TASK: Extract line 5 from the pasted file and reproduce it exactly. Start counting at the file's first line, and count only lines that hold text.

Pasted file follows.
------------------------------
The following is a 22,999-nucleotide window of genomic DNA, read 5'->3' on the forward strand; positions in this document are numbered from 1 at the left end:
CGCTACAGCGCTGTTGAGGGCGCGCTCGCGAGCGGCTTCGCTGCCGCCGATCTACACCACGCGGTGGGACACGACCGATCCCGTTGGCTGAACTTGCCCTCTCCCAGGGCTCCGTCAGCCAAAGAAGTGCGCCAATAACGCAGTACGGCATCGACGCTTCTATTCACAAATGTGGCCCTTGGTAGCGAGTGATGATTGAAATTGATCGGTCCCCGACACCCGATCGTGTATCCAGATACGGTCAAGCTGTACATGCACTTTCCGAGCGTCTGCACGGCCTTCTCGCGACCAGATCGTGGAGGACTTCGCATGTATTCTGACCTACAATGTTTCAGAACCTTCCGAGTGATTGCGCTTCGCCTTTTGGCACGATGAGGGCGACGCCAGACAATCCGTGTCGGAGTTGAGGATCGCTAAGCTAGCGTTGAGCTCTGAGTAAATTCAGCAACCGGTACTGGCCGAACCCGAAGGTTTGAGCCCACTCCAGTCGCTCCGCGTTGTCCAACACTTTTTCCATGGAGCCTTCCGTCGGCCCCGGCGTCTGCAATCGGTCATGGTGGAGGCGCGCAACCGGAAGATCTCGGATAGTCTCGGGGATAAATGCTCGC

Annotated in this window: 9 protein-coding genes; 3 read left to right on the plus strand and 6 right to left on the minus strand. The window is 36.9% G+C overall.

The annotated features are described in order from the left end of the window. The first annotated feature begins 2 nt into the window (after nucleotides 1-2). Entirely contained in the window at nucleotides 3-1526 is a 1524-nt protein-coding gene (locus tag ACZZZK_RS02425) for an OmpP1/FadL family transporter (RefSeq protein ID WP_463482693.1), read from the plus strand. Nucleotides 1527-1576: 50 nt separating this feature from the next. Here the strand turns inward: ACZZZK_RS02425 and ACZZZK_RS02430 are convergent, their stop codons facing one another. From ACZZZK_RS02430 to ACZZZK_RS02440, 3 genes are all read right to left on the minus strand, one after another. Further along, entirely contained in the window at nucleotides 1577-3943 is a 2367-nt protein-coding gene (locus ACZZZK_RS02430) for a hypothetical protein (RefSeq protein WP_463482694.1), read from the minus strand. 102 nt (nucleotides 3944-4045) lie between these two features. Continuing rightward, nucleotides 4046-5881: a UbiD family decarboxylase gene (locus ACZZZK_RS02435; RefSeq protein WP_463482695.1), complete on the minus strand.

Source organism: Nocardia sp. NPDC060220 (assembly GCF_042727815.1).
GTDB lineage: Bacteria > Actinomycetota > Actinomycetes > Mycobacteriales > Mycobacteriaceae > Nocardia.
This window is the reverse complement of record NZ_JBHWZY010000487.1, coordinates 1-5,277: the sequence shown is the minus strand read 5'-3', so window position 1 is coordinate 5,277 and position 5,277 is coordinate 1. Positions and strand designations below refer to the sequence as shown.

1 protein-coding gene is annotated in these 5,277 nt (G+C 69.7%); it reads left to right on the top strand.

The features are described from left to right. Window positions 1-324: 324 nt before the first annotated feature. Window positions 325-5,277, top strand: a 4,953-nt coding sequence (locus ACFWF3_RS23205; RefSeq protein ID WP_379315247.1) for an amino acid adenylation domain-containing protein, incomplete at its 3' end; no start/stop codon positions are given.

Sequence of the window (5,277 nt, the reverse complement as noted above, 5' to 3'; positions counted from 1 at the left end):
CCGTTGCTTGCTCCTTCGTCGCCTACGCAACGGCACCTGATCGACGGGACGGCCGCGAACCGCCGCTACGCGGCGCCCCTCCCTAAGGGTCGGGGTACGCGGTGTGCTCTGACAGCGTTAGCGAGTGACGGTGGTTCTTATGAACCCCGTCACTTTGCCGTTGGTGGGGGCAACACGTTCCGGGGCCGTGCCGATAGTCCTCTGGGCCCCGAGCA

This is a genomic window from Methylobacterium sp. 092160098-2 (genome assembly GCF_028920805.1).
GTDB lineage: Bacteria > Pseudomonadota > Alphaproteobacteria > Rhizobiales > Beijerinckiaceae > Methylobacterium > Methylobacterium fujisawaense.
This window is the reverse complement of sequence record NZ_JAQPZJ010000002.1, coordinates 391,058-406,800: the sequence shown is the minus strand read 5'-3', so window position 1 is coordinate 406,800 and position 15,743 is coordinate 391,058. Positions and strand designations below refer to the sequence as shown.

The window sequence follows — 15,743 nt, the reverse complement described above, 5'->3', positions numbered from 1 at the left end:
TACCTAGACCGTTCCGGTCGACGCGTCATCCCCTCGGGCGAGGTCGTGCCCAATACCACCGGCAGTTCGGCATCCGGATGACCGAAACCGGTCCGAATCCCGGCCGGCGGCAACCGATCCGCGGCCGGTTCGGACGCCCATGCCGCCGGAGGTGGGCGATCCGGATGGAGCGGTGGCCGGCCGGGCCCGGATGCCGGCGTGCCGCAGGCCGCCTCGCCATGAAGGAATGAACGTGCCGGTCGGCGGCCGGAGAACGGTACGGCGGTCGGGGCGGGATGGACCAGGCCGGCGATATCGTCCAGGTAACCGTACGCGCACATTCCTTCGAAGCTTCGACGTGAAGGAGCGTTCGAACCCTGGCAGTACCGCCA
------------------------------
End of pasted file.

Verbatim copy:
Source organism: Nocardia sp. NPDC060220 (assembly GCF_042727815.1).